Logan County Commissioner target of OSBI investigation; AG Office’s now reviewing case

A Logan County Commissioner is being investigated for possible embezzlement. The case reportedly has now been turned over to the Attorney General’s Office after the Logan County District Attorney’s Office recused from the case.

“Very recently a criminal investigation conducted by the Oklahoma State Bureau of Investigation (OSBI) was presented to my office alleging possible embezzlement charges against a Logan County elected official,” Logan County District Attorney Laura Austin Thomas said in a release to Guthrie News Page. 

Guthrie News Page has learned through multiple sources that the investigation revolves around District 2 County Commissioner Kody Ellis.

Ellis was sworn into office in January 2021.

Following a January 13, 2023, Board of County Commissioners (BOCC) meeting, OSBI officials requested and spoke to Ellis in a closed-door meeting.

The specific details of the embezzlement with the investigation have not been publicly released by any agency or office.

After reviewing the investigation, Thomas says she has recused her office from the case and has turned the matter over to the Attorney General’s Office.

“Although District Attorneys do not typically comment on criminal investigations before they are complete, I want our citizens to understand some unique aspects of this matter. In addition to other duties, state statutes make the District Attorney the legal advisor to all elected county officials regarding the performance of those jobs, county business related to those jobs and other civil law issues. In that regard only, the elected county officers are clients of the District Attorney. The District Attorney does NOT represent elected county officials in any criminal prosecutions. A District Attorney’s primary duty is to prosecute and protect our communities from the effects of criminal activity committed by anyone.  Nonetheless, a legal conflict of interest occurs when a District Attorney receives a completed investigation implicating an elected county official. When such a conflict occurs, the D.A. is ethically required to recuse themselves from the criminal prosecution. This conflict applies to elected county officials only and not their employees. The recusal process involves the conflicted District Attorney contacting the Office of the Attorney General, advising them they must recuse, and asking the A.G. to determine where the presented investigation should go. The Attorney General can decide to prosecute any crimes from the investigation himself or he can assign the matter to an outside District Attorney for prosecution. Once the conflicted District Attorney recuses, normally she/he has no further involvement with the criminal matter.”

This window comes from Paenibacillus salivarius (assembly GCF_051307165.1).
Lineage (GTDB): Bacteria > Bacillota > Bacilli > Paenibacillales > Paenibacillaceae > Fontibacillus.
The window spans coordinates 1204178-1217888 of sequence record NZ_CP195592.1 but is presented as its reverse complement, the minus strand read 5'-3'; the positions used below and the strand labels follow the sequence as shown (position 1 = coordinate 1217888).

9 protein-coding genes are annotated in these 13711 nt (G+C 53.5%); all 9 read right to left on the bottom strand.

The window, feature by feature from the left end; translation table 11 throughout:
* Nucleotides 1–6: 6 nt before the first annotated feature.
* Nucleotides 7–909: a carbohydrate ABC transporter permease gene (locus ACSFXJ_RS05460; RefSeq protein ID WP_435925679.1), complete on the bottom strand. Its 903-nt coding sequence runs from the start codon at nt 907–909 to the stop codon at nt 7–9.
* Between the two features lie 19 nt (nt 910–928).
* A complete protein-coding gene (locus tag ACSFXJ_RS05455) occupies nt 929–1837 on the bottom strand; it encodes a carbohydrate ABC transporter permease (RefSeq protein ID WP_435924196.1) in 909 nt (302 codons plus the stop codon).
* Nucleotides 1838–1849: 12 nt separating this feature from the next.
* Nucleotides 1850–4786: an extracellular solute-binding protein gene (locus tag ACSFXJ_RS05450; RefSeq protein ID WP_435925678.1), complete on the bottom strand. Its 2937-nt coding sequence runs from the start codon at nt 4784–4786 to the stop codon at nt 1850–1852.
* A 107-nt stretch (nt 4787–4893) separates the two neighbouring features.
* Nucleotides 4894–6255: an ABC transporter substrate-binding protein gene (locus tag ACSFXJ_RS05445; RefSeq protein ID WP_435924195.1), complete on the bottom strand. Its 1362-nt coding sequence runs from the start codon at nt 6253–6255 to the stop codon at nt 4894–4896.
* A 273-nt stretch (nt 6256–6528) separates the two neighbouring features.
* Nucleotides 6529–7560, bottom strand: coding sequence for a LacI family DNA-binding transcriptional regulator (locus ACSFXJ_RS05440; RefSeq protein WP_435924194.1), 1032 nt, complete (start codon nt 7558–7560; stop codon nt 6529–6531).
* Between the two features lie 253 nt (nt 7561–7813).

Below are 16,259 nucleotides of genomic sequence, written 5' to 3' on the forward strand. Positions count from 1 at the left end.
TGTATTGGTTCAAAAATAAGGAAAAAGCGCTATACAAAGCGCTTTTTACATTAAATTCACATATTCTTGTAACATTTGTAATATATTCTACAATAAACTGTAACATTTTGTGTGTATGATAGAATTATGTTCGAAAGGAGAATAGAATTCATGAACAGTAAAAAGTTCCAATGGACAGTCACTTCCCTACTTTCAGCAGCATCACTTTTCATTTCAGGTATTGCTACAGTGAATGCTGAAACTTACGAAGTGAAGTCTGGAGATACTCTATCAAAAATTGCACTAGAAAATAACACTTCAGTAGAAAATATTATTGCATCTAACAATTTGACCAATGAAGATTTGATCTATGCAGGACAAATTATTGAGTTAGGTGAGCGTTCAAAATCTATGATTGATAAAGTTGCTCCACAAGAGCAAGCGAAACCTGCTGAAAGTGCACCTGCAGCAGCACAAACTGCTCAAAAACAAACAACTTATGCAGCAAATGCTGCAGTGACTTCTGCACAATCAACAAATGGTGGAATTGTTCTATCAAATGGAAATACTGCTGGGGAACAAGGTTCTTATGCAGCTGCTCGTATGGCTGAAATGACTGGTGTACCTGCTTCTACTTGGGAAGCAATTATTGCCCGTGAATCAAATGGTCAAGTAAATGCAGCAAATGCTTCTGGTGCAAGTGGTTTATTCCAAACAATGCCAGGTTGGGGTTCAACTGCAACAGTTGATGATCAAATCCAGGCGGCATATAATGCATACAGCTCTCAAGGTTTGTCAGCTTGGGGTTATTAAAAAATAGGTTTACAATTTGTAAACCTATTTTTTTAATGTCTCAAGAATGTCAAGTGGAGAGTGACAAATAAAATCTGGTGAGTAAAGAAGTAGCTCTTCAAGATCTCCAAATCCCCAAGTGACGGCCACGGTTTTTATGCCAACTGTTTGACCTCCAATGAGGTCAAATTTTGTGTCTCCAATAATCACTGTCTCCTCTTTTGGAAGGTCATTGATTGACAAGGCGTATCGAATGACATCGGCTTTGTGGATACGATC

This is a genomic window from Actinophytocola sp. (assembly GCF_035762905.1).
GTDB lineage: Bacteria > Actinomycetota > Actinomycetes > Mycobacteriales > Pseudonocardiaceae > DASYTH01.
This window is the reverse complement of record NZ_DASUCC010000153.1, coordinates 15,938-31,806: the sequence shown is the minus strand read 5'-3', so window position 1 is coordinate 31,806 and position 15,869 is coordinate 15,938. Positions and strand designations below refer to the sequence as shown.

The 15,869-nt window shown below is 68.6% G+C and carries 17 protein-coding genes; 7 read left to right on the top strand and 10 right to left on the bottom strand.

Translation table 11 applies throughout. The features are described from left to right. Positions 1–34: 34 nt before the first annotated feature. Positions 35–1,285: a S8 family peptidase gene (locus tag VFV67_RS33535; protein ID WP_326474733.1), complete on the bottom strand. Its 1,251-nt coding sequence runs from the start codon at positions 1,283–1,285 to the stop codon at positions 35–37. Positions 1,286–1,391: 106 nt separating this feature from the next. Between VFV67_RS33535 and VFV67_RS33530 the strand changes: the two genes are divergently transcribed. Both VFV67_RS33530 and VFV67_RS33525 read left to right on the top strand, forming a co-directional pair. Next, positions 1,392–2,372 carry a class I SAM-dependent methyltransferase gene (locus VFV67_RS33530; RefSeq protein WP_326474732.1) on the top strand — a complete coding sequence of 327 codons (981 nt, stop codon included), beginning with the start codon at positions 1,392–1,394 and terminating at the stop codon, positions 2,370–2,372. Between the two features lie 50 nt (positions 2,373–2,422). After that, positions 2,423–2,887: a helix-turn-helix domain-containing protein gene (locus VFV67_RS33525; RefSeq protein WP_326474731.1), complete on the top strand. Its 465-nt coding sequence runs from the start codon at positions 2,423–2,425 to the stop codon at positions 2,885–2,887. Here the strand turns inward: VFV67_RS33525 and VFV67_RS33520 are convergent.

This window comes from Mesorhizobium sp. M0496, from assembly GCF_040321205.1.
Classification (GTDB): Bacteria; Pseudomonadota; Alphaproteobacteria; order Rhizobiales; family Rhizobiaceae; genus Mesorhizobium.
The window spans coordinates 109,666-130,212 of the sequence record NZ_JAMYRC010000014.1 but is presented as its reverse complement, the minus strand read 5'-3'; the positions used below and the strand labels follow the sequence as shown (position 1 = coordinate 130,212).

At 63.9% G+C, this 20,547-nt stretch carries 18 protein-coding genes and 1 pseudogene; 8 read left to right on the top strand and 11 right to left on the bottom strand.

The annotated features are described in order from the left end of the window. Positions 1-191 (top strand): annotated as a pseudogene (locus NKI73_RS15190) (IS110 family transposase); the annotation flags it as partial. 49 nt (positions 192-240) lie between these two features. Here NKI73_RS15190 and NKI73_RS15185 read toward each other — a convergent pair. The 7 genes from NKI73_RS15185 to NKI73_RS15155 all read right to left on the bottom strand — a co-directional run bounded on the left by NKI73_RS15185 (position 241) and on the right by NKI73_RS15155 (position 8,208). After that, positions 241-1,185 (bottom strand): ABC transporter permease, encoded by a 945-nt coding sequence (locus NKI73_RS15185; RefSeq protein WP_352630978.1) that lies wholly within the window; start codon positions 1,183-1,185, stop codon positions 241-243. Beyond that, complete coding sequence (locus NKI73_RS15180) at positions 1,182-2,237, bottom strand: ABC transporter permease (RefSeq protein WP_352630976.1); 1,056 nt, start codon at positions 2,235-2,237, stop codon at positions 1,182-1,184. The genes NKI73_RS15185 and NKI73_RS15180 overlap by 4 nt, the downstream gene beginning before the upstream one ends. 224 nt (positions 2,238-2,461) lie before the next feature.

She concluded by saying, “Now that the matter has been presented, I have recused for the reasons explained above and the matter has been referred to the Attorney General.”

Thomas adds she is uncertain what the Attorney General’s Office will do in the matter.

“They will need time to process the investigation. I have no doubt they will do what they believe is the best thing. In my many years of working with their office, they have been diligent, highly competent and skilled in all their duties.”

She added, “I have never seen them (Attorney General’s Office) let someone keep their job if they have committed crimes related to their office. It is simply not the way things work.”

Thomas says the pending investigation has complicated the jobs of other elected county officials who must continue to conduct the business of the county while one officer is noticeably absent or unable to be reached. 

In response, Thomas has requested the Attorney General’s office to consider removal from office as a possible consequence for the absent official.

“In the meantime, we are advising our elected officials as to how they may proceed with business. This has been a complicated legal area to wade through, but we do things the best and correct way only and will continue to do so. Likewise, our other elected county officials are faithfully doing their own jobs with only their community’s best interests at the core of every decision they make.  Logan County traditionally has been blessed with outstanding, diligent and honest elected county officials, and we are proud to stand with them.”

Logan County District 2 County Commissioner Kody Ellis


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